A. During the passage from New York to the time of casualty no soundings were taken. Soundings should have been taken on the 100 fathom Bank and as no observations were obtainable, soundings should have been taken there after at regular intervals.
13.Q. Were any and, if so, what lights seen by those on board shortly before the stranding?
A. No shore lights were seen by anyone on board. A white light apparently of a fishing vessel was sighted on the port side by the 3rd Officer at about 8.30 p.m.
14.Q. Was a good and proper lookout kept on board the vessel?
A. A good and proper lookout was kept on board the vessel.
15.Q. Was the vessel navigated in a proper and seamanlike manner?
A. The vessel was not navigated in a proper and seamanlike manner.
16.Q. When and where did the vessel strand?
A. The vessel stranded off Nawe Island Isle of Islay Latitude 55° 53¼ N. Longitude 6° 21½ W. at about 11.53 p.m. on Thursday, 4th January 1940.
17.Q. What was the cause of the stranding of the M/V "ROTHESAY CASTLE"?
A. The stranding was caused by the negligent navigation of the vessel.
18.Q. Was the stranding of the M/V "ROTHESAY CASTLE" caused or contributed by the wrongful act or default of her Master, Captain E.W.H. Furlong, and Chief Officer, Mr. G.W. Laurenson, or either, and, if so, which of them?
A. The stranding of the M/V "ROTHESAY CASTLE" was caused by the wrongful act or default of her Master, Captain E.W.H. Furlong. The Court is of opinion that the Chief Officer Mr. G.W. Laurenson might have been more careful in assisting the Master in the navigation of the vessel, particularly with the dead reckoning positions, but as the Master was in charge and responsible for the navigation the Court does not find fault in the Chief Officer causing or contributing to the stranding.
PIERS de LEGH,
Seen on the slipway at Harland & Wolff, Belfast prior to her launch in 1935
She was launched on February 21, the third of 3 sisters
Sister ship of Roslin Castle and Rochester Castle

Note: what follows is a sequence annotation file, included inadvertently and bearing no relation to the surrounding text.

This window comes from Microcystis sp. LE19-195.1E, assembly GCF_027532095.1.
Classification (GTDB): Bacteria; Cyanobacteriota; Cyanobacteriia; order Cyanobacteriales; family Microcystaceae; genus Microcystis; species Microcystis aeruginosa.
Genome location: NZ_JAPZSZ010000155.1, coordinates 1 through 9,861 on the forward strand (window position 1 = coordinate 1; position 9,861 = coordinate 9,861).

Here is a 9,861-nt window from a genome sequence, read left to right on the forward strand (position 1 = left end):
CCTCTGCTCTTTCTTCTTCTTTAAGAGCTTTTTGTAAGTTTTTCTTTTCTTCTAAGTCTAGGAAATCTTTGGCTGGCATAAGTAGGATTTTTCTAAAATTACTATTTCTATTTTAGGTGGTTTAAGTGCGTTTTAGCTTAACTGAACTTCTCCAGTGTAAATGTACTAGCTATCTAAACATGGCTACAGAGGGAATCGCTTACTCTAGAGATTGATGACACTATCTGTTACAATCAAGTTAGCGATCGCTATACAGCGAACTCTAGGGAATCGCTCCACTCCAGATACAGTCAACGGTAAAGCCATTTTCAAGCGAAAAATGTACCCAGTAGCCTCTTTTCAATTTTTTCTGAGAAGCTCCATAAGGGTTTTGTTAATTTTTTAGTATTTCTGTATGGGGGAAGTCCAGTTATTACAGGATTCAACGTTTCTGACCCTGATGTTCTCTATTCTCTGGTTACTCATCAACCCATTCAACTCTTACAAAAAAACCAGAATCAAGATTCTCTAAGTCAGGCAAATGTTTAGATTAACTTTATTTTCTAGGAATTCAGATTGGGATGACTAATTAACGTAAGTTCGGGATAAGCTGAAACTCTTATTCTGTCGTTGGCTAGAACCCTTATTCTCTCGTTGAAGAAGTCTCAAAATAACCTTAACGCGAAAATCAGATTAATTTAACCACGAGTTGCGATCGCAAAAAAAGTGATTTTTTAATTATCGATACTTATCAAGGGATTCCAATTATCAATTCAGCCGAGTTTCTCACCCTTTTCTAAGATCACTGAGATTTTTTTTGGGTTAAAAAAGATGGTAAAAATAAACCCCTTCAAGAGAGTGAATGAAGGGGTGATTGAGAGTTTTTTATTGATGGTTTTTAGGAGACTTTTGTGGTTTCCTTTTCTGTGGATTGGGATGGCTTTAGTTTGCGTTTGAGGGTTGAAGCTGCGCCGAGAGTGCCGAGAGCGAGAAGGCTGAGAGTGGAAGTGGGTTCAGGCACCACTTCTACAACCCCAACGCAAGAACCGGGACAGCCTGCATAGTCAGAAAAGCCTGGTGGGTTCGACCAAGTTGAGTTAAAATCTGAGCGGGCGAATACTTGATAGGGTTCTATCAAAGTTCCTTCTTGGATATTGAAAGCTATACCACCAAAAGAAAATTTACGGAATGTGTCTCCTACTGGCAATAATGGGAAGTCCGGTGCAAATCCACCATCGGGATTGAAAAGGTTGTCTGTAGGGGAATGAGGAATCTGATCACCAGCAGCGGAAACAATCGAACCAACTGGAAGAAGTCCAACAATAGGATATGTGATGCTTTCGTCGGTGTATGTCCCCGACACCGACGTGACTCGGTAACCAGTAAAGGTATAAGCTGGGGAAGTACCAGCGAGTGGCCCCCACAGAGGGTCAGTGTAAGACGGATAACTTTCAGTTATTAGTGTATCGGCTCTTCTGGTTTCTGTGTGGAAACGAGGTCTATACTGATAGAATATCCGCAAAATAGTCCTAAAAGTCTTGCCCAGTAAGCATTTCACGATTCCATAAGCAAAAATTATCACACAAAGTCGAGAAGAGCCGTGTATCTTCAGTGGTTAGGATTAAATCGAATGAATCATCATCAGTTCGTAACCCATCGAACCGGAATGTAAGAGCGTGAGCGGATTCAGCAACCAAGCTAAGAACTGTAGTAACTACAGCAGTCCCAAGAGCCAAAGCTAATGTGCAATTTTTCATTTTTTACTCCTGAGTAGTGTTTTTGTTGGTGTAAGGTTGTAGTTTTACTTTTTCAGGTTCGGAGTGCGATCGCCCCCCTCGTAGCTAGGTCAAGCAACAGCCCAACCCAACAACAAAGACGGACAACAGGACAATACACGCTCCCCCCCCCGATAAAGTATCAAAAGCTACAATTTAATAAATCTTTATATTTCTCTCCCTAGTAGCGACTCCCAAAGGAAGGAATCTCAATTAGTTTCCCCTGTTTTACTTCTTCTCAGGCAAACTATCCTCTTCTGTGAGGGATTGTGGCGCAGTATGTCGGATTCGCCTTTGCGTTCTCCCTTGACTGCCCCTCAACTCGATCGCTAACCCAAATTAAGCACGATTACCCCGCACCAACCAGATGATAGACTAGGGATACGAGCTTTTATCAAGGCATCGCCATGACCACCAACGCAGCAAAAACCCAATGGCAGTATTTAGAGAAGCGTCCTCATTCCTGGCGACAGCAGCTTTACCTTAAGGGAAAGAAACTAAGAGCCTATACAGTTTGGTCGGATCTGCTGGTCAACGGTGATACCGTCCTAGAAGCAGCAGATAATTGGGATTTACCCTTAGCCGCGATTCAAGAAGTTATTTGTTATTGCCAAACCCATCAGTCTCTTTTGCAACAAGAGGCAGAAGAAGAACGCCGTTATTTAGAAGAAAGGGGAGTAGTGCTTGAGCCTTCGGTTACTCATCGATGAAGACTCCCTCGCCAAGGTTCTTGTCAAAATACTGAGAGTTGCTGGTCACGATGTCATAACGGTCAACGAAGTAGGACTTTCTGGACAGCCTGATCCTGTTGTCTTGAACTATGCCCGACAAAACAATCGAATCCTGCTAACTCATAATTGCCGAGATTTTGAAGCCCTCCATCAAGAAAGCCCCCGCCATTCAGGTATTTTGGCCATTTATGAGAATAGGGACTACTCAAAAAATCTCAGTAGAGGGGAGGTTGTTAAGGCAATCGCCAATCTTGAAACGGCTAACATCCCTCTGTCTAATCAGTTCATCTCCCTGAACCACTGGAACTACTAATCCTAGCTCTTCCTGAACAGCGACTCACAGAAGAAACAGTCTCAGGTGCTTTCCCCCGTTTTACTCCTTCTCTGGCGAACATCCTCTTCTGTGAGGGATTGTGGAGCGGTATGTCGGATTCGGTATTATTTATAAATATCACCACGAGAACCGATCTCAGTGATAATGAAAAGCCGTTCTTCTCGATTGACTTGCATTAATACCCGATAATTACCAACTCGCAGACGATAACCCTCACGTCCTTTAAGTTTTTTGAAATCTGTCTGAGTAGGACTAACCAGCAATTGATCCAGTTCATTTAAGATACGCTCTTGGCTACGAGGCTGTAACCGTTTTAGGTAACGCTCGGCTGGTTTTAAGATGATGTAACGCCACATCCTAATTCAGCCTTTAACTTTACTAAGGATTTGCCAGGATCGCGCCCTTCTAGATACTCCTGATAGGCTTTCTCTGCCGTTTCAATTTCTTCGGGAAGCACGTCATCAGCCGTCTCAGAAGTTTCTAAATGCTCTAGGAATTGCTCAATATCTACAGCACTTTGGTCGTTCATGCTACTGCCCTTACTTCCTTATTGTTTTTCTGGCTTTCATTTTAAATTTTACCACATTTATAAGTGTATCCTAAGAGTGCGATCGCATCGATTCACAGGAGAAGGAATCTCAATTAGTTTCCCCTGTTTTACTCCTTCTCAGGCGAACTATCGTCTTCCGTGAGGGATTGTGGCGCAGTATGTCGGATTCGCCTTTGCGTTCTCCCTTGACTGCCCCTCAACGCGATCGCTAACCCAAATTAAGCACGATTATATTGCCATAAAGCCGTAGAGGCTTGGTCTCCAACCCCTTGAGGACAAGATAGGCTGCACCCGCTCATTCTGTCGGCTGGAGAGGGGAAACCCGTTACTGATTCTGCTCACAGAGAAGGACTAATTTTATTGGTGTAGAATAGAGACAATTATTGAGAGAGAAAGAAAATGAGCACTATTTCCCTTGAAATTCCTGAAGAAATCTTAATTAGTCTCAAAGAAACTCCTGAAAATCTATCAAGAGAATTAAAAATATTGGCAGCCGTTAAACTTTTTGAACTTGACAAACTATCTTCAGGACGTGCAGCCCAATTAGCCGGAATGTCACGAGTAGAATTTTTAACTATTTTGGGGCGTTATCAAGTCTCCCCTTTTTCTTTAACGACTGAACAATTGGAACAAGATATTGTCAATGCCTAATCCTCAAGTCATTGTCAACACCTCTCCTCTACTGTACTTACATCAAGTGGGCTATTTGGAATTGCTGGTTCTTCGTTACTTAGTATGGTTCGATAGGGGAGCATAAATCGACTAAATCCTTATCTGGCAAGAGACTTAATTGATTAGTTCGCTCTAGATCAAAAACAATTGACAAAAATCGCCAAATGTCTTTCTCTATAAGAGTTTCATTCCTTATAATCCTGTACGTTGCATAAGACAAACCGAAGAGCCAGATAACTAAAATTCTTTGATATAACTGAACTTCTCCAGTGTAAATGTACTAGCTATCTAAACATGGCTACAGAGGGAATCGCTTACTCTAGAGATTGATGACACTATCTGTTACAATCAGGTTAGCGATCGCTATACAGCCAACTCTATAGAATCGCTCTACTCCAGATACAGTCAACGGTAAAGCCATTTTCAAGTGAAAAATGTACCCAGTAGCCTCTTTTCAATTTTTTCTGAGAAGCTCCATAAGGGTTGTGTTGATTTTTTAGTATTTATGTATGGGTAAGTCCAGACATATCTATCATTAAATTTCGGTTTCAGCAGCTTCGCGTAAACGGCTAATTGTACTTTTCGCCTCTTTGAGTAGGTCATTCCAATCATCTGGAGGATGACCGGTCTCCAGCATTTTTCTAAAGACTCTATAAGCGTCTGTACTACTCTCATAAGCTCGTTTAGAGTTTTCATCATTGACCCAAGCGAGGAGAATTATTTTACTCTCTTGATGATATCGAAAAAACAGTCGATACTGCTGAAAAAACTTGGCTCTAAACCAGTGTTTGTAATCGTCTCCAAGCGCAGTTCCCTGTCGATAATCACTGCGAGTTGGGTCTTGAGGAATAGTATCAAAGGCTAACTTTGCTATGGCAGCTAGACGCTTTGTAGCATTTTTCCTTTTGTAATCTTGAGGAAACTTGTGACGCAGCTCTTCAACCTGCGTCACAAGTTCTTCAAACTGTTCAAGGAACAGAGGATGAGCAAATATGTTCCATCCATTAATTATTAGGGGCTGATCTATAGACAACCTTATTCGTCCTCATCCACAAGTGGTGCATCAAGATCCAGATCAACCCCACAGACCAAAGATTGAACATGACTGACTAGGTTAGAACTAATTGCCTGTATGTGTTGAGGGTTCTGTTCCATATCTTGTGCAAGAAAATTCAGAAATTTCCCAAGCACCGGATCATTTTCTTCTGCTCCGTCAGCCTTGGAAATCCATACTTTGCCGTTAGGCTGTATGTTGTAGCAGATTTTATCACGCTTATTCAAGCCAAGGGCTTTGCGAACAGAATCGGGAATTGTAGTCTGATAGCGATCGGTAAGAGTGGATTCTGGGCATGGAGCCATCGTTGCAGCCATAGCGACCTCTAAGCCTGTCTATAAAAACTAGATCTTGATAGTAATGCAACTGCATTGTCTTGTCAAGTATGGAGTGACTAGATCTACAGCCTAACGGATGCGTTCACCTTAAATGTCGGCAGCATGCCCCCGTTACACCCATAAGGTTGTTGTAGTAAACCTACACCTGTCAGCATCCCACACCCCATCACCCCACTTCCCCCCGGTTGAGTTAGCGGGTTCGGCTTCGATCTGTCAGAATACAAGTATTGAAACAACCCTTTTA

Rothesay Castle left New York on her final voyage on 27th December, 1939 bound for Glasgow with a cargo of food. As they approached the Scottish coast and the notorious killing ground in the North Channel, Captain Ernest Willian Hyde Furlong ran his ship at its full speed of 16 knots and steered a zig zag course in an effort to avoid the attentions of the German U-boat commanders.
Unfortunately in his zeal to avoid the German submarines he ran his ship ashore on the north west corner of Islay near Nave Island. At a later enquiry the cause of the loss of the ship was found to be the captain's incorrect sailing procedure and his failure to take depth soundings. His certificate of competency was suspended for a year.
Rothesay Castle's SOS message was heard by the coastguard in the early hours of the morning of the 5th of January and quickly the Port Askaig lifeboat was manned and on its way to the reported position, 5 miles north of Coul Point.
On reaching the area the crew of the lifeboat could not immediately find the grounded ship and it was not until dawn, some hours later, that she was finally located.
She had run onto a reef stretching to the south west of Nave Island, close to Eilean Beag and was lying on an uneven, rocky bottom with water in holds 1,2 and 3. By the following morning the sea and the swell had done their worst and her back was broken rendering her a total wreck.
The wreck of Rothesay Castle
An inspection a day later by a Lloyds agent confirmed this and fourteen of the crew were taken off by the lifeboat, which had been at the scene for over thirty hours. They were taken back to Port Ellen and sailed for Glasgow. The next day the rest of the crew were taken off and she was abandoned.
It was not long before the massive swell smashed the ship to pieces and she disappeared beneath the surface.